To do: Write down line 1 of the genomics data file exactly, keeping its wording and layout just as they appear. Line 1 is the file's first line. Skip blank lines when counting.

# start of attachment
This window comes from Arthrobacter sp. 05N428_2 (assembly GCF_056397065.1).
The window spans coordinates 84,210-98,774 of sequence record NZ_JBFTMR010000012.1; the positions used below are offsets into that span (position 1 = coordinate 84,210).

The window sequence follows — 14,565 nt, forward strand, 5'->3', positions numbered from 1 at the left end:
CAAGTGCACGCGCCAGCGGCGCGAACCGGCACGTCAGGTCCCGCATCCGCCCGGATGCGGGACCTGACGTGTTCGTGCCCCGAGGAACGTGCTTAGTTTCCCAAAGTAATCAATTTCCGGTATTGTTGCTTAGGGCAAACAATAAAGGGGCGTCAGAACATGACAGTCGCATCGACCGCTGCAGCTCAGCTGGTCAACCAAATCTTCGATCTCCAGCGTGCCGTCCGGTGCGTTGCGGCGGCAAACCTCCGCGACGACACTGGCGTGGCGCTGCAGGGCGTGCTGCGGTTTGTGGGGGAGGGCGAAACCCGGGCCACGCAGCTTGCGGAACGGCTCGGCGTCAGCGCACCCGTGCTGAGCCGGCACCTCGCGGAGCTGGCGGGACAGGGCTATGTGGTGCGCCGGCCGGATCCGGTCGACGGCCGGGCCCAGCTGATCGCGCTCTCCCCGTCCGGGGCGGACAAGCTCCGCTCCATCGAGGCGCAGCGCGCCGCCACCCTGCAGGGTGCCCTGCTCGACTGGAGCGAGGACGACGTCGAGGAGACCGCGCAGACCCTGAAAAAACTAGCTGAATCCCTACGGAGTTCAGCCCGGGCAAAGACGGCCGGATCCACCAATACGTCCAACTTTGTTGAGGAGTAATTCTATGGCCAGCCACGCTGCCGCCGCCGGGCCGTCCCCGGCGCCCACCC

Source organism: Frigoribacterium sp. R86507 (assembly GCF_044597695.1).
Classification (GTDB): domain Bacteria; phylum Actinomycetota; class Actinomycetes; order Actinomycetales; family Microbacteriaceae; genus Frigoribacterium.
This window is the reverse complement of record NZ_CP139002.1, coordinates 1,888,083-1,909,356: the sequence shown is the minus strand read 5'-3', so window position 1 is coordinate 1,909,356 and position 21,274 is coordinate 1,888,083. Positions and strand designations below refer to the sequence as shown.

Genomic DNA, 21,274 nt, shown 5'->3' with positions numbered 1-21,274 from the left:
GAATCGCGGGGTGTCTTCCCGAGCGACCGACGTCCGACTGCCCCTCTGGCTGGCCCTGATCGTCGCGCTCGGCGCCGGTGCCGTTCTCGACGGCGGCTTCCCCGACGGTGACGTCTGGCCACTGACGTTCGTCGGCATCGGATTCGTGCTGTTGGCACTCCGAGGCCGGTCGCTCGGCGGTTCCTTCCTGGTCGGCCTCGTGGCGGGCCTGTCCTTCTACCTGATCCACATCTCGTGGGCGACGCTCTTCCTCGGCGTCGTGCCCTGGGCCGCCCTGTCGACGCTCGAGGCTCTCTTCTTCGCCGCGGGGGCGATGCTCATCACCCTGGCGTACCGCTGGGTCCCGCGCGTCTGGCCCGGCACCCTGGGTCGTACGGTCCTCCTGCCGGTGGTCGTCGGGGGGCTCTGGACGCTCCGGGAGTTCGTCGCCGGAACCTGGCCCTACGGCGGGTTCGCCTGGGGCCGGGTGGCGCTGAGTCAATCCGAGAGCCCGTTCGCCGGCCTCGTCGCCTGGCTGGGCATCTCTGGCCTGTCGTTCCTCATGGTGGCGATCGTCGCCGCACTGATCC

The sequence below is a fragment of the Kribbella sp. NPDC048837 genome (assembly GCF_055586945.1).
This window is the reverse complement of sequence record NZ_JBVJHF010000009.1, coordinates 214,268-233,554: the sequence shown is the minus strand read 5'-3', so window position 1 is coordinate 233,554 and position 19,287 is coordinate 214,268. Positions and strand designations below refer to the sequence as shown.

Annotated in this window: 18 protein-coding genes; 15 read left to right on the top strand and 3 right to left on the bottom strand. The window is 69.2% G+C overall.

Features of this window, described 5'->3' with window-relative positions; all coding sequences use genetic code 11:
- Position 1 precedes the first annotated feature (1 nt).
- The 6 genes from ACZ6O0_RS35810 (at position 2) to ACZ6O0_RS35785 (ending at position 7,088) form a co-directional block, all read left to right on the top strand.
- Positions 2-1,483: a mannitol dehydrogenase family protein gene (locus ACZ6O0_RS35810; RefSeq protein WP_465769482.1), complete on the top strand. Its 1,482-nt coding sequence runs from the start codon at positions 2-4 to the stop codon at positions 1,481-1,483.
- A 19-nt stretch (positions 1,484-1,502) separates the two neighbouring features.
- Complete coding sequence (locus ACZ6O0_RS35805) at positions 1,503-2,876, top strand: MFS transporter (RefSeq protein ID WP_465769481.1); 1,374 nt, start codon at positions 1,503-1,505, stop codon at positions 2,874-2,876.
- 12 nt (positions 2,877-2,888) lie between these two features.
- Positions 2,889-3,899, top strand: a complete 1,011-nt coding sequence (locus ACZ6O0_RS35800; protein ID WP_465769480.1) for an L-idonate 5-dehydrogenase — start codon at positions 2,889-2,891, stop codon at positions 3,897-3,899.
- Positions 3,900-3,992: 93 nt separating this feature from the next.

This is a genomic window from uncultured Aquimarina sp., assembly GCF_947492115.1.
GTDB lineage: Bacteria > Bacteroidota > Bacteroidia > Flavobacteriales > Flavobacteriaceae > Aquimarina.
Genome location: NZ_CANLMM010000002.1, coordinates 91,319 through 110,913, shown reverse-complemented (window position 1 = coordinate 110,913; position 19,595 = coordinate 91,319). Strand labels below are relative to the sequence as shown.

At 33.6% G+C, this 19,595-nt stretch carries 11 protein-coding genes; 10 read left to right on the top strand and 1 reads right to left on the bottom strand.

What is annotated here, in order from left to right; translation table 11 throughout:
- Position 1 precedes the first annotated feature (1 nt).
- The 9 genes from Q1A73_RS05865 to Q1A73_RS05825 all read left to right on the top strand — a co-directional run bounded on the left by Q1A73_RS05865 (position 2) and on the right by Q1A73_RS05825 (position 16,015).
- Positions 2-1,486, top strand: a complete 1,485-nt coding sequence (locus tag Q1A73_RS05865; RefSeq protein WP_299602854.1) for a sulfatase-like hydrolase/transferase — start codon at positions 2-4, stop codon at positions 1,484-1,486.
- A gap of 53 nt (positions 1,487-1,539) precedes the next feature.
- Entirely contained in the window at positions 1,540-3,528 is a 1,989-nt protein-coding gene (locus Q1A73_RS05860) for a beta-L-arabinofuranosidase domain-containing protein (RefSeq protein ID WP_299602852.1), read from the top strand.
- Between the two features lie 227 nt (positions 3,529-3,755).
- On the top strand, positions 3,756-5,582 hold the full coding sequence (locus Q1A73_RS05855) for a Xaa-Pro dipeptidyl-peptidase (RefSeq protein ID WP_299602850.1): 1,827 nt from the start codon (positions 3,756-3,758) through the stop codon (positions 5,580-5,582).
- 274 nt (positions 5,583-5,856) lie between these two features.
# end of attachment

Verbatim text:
This window comes from Arthrobacter sp. 05N428_2 (assembly GCF_056397065.1).